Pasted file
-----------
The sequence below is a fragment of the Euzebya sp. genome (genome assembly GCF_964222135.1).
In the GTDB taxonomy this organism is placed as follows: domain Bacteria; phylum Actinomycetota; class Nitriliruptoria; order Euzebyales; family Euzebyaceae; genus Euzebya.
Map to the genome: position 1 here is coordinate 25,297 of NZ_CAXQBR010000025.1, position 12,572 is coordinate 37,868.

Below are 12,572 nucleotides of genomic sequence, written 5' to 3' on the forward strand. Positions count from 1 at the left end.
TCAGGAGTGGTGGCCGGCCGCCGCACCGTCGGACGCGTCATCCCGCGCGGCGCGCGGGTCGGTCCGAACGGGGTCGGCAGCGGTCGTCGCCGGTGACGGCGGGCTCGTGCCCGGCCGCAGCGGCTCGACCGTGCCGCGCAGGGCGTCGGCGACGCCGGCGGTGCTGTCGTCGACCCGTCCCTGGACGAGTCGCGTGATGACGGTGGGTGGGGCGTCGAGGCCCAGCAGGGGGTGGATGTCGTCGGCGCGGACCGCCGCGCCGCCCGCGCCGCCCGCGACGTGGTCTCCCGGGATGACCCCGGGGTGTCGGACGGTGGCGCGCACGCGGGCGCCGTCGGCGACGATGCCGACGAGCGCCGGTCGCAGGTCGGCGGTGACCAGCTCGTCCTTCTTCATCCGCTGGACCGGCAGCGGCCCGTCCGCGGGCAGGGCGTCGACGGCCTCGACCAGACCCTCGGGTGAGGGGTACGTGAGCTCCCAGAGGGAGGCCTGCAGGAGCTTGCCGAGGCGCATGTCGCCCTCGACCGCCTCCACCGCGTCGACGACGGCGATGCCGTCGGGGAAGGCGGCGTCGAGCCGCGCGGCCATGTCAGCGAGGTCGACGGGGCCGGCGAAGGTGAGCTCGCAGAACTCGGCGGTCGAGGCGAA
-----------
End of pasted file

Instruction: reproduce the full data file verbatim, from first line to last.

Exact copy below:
The sequence below is a fragment of the Euzebya sp. genome (genome assembly GCF_964222135.1).
In the GTDB taxonomy this organism is placed as follows: domain Bacteria; phylum Actinomycetota; class Nitriliruptoria; order Euzebyales; family Euzebyaceae; genus Euzebya.
Map to the genome: position 1 here is coordinate 25,297 of NZ_CAXQBR010000025.1, position 12,572 is coordinate 37,868.

Below are 12,572 nucleotides of genomic sequence, written 5' to 3' on the forward strand. Positions count from 1 at the left end.
TCAGGAGTGGTGGCCGGCCGCCGCACCGTCGGACGCGTCATCCCGCGCGGCGCGCGGGTCGGTCCGAACGGGGTCGGCAGCGGTCGTCGCCGGTGACGGCGGGCTCGTGCCCGGCCGCAGCGGCTCGACCGTGCCGCGCAGGGCGTCGGCGACGCCGGCGGTGCTGTCGTCGACCCGTCCCTGGACGAGTCGCGTGATGACGGTGGGTGGGGCGTCGAGGCCCAGCAGGGGGTGGATGTCGTCGGCGCGGACCGCCGCGCCGCCCGCGCCGCCCGCGACGTGGTCTCCCGGGATGACCCCGGGGTGTCGGACGGTGGCGCGCACGCGGGCGCCGTCGGCGACGATGCCGACGAGCGCCGGTCGCAGGTCGGCGGTGACCAGCTCGTCCTTCTTCATCCGCTGGACCGGCAGCGGCCCGTCCGCGGGCAGGGCGTCGACGGCCTCGACCAGACCCTCGGGTGAGGGGTACGTGAGCTCCCAGAGGGAGGCCTGCAGGAGCTTGCCGAGGCGCATGTCGCCCTCGACCGCCTCCACCGCGTCGACGACGGCGATGCCGTCGGGGAAGGCGGCGTCGAGCCGCGCGGCCATGTCAGCGAGGTCGACGGGGCCGGCGAAGGTGAGCTCGCAGAACTCGGCGGTCGAGGCGAA